Then there are the giant 1950’s colored lights (they’re called C9 or C7 bulbs). These things are gross. My guess is that the people who put these up are nostalgic for a time when technology was in its infancy, for some reason. I’m thinking they’re the same people who have an MP3 of an old-fashioned phone ringing on their iPhone. There’s a time and a place for nostalgia. I like to watch the old “Rudolph, the Red-Nosed Reindeer” special, too, guys. But I watch the remastered high-def version on my 50” TV. Get some 21st century lights, already.

And let’s not forget the nonsensical and the straight-up trashy decorations. Usually, these are inflatable. I’m not saying all inflatables are trashy, although I will say they’re not for me. But some are kind of cute. You know what isn’t cute?


Santa flying a helicopter. What statement are you going for, exactly?


Snoopy on a motorcycle. Huh? Oh, but he has a Santa hat, so that makes it okay.


And what’s this? A god-damned golfing moose. In what culture is this a symbol of Christmas? Please tell me, so that I can be sure to never visit in December.


Here’s a four-foot tall Dora dressed as Santa, for those who want to let their neighbors know that “Yes, we will buy literally anything our kids demand.”


And here is a dolphin holding a gift, for those who wish to cause traffic accidents in front of their home by forcing all passers-by to do a double-take on an icy road. But the ultimate worst inflatable I’ve seen has to be...


Santa in a hunting blind, with an absolutely terrified reindeer below. I desperately need you to know, if you put this thing in your yard, you are a terrible person.

I’m getting too worked up. I don’t think I can talk about this anymore.  Merry Christmas to you all, and if you’re going to decorate your lawn this year, please, I beg of you, don’t make it look like shit. Thank you.
If you want to buy any of the awful decorations featured here, you can do so at HomeDepot.com. Also, I kinda hate you.

Dec 5, 2012

What Do You DO All Day??


Being a stay-at-home parent is harder than you think. You’ve heard it a thousand times, but you don’t buy it. Here’s proof:

You think

I hit the McDonald’s drive-through for lunch every day.

But really

Sometimes I make him a mouse for lunch. Maybe it’s not Pinterest-worthy, but he doesn’t know that.

Clearly, if I were pinning it, I'd try harder.

You think

I look at pictures of cute cats on Facebook all day.

But really

I have my own, thank you very much.

Grumpy Cat, meet Surly Cat.

You think

I let him zone out in front of Dora for 10 hours.

But really

We be learnin’. I bet my kid knows more dinosaurs than you do. Challenge!

Look at that E! It's perfect.

You think

I let him play Nintendo all day.

But really

Playing Mario and Zelda are sacred rites of passage that help form bonds between a father and son, and I would never interfere with that. We play tic-tac-toe… 

He let me win.

...and Star Wars Angry Birds.

Shut up, it teaches... Cause and effect? I don't know.

You think

I feed him Stouffer's frozen lasagna for dinner.

But really

Okay, I feed him frozen dinosaur nuggets. But they're all white meat, I swear!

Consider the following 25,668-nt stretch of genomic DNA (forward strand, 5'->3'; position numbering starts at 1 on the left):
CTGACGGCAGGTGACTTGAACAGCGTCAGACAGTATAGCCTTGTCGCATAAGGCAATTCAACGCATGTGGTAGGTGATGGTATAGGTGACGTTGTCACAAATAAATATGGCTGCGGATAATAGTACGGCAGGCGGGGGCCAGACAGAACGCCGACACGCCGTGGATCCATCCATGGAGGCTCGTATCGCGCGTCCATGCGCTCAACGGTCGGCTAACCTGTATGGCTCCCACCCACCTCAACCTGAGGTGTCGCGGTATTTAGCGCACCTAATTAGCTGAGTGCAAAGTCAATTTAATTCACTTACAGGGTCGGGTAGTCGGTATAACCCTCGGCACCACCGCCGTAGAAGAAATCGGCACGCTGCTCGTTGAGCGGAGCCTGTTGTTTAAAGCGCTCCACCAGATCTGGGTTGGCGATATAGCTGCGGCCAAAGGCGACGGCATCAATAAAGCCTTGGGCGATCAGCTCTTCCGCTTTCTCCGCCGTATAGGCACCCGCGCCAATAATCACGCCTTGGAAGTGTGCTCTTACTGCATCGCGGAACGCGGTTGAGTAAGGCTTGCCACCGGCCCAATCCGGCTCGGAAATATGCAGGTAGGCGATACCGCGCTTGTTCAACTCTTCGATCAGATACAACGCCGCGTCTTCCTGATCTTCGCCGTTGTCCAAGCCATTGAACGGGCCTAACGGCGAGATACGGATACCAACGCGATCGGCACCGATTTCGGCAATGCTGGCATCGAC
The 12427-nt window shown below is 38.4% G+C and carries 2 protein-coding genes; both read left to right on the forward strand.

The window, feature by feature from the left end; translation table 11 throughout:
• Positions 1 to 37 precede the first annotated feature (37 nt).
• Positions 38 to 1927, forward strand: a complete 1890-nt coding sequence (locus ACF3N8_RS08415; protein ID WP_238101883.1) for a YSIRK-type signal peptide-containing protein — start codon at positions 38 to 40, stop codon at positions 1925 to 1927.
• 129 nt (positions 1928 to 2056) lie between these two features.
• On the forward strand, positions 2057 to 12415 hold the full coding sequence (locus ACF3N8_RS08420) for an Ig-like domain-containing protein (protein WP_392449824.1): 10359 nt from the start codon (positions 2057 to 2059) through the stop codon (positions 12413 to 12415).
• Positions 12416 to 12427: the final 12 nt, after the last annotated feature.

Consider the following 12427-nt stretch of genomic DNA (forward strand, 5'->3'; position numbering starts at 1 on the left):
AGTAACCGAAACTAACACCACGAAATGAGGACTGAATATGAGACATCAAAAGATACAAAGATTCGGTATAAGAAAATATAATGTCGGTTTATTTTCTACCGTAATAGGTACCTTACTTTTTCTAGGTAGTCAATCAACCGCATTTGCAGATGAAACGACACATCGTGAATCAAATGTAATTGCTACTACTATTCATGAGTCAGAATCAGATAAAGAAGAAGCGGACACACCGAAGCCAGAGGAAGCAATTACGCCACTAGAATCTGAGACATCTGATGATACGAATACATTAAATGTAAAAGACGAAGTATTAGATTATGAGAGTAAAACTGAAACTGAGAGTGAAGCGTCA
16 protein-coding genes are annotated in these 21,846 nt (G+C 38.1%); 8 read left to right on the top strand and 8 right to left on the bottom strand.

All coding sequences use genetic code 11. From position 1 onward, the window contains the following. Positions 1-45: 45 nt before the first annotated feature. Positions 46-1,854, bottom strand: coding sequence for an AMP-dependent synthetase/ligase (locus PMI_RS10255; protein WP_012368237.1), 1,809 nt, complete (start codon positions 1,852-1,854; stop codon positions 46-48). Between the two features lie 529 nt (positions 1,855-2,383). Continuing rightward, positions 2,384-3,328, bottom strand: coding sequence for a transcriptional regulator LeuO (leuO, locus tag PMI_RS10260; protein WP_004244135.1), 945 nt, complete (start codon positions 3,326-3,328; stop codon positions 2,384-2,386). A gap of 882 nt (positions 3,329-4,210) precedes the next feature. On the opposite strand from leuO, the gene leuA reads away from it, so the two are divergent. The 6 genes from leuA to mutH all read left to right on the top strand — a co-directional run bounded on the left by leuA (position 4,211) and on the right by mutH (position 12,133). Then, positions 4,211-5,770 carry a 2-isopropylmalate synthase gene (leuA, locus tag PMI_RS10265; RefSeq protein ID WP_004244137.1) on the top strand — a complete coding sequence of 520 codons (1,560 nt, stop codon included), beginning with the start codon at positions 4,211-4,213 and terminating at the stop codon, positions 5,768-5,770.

And SO GOOD with honey mustard.

You think

I sit around eating bonbons.

But really

I’m not even sure what bonbons are. Are they those ice cream nuggets? Those fancy chocolates in the gold wrapper? Don’t be silly. I eat leftover Halloween candy…

Hahaha, he forgot all about it!

...or leftover Easter candy. Depending on which half of the year it is.

Who am I kidding? I stockpile Cadbury Eggs year-round.

You think

I can’t wait until he goes to bed, so I can drink wine and hang out on Twitter.

But really

You’re kind of right. But I do miss him, most of the time.

Hey, I need some grownup interaction! @JennSmthngClvr

Dec 3, 2012

A Playlist For Christmas-Haters


Recently, I told you that I hate Christmas music. But that’s not entirely true. There are a few songs I like. Perhaps you have a bummer like me in your family who will be celebrating Christmas at your house, and you need to know what songs to play so that they don’t flip out and throw your tree out the front door. I’ve got you covered. People who hate Christmas music will usually make exceptions for songs that are performed by their favorite artists. Personally, I also like to throw in a few melancholy songs so that I can properly wallow in my Christmas-hating. Many of these songs fulfill both requirements at once. Here’s the Clever Family’s Christmas playlist:

“Last Christmas” by Wham!

Dude, it’s Wham! That’s hilarious. You can put on your own little show where you sing along and over-emote every lyric. Fun.

“The Twelve Pains of Christmas” by Bob Rivers

I’m not sure how well-know this song is. Maybe it’s just a local hit in Massachusetts. I hope you know it. It’s exactly what it sounds like, and it’s fun to shout random lines from it in Target and see who “gets it.” I do that a little too often.

“Christmas in Hollis” by Run-DMC

It’s a Run-DMC song that happens to have sleigh bells in it. Rad.

“Christmastime” by the Smashing Pumpkins *

A beloved band who is also depressing. I mean, for the love of eyeliner, they have a double album called “Mellon Collie and the Infinite Sadness.”

“Christmas Wrapping” by the Waitresses

I will listen to anything these people put out, even the theme song for a god-awful sitcom starring a transvestite donkey witch.                                                                                                                                 

“Merry Christmas (I Don't Want to Fight Tonight)” by the Ramones

I don’t really need to do any selling for this one, right?

“Christmas Time is Here” by the Vince Guaraldi Trio